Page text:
What Is Population Health Environment?

Population Health Environment (PHE) is an integrated approach to environmental conservation, family planning, and sustainable development. Population Matters campaigns to secure wider adoption of PHE by the UK government and other international NGOs. Find out more about PHE and join our campaign.

What is PHE?

PHE stands for Population Health Environment – it’s a development approach that recognises the interdependent links between local communities, their health, and the natural resources upon which they depend.

PHE projects focus on providing voluntary family planning information and services, environmental conservation, and education on sustainable natural resource management in a coordinated manner.

Supporting “Last-Mile” Communities

Critical areas for biodiversity tend to be bordered by rural, low-income, subsistence communities. They are often referred to as “last-mile” communities – as they are the furthest and hardest to reach with medical services, meaning these communities are unable to access modern contraceptives or family planning information.

These rural communities often depend on natural resources such as freshwater, timber, and wild plants for food and medicine. However, the exponential growth of population in these local communities can cause demand to soon outstrip supply, resulting in deforestation, water scarcity, and desertification – threatening local ecosystems with collapse and putting vulnerable communities at risk of resource scarcity.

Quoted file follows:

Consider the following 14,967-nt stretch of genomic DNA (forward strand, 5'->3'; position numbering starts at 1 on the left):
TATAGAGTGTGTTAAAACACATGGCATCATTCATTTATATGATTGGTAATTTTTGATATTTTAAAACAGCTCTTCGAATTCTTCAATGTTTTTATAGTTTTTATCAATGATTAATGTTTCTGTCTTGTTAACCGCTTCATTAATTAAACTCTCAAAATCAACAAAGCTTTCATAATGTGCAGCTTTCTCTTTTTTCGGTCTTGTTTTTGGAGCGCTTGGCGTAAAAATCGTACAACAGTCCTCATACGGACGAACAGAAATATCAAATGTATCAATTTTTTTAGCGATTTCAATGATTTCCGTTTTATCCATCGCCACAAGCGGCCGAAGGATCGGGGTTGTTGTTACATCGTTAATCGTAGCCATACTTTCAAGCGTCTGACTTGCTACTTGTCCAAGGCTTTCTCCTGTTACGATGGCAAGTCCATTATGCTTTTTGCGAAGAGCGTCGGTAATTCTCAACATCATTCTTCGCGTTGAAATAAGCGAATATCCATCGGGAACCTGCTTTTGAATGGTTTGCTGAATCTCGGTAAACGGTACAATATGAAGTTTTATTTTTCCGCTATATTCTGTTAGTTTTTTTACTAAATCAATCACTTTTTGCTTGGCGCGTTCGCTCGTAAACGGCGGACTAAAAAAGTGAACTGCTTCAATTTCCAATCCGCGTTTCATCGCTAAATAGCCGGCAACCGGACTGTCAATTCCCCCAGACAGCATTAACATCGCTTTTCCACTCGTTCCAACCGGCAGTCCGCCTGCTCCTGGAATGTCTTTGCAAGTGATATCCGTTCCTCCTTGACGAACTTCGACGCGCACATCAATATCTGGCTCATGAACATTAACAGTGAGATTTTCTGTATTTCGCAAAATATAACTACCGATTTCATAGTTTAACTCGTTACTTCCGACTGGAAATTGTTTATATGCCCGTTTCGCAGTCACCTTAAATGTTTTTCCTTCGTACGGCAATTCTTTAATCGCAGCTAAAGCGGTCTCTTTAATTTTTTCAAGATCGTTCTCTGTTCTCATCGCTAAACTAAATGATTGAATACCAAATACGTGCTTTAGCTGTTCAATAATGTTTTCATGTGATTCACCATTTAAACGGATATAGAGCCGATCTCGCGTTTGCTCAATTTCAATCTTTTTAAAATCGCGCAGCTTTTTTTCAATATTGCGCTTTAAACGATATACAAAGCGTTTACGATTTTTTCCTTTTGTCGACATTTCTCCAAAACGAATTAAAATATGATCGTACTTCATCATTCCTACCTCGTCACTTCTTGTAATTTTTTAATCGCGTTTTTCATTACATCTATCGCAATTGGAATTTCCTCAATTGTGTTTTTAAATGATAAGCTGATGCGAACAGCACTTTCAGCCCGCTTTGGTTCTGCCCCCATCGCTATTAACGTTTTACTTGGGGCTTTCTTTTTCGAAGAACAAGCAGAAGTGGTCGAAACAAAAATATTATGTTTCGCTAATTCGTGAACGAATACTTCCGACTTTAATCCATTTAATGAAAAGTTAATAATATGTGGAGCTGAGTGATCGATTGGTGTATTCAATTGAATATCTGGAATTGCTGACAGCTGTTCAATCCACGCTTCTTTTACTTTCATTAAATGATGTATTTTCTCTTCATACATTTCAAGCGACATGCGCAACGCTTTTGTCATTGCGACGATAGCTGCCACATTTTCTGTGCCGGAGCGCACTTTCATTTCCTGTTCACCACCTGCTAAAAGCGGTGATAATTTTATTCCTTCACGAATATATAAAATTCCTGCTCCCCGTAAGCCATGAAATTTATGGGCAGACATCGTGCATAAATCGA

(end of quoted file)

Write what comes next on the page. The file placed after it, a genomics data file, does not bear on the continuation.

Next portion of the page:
On the ground level, the expansion of smallholdings over generations drives deforestation. Whilst overfishing and overhunting practices due to the unsustainable demand of a growing local population, leads to depleting numbers of fish and wildlife species falling below the replacement rate, resulting in ecological collapse.

Many developing countries facing the most rapid population growth also contain biodiversity hotspots, areas with exceptional species diversity at risk of significant habitat loss.

PHE projects provide a vital opportunity for conservation of critical areas for biodiversity, as well as providing local communities with an unmet need for reproductive health services.

How long has PHE been around?

PHE has been around since the 1960s, when the organisation World Neighbours began integrating family planning with its environmental activities to improve food security in the Philippines and Nepal. The organisation received a positive reception from local communities following the introduction of family planning services.

Since then, various prominent organisations such as Blue Ventures Conservation, the PHE Ethiopia Consortium, and Empower to Plan partner PATH Foundation Philippines, Inc, have had great success with PHE projects.  

PHE projects have been actively funded by the US International Development department (USAID) since the 1990s.

However, there has been minimal support for PHE from the UK government.

In recent years, the UK government has also reduced it’s funding of sexual and reproductive health (SRHR) services. According to the International Development Committee report on this issue, the UK government has reduced its spending on sexual and reproductive health by a third, halved its spending on family planning, and cut spending on reproductive, maternal, newborn and child health spending by 37% since 2019. This vastly hinders the work that organisations such as the United Nations Population Fund can perform, contributing to the crisis of more than 200 million women with an unmet need for safe, modern contraception.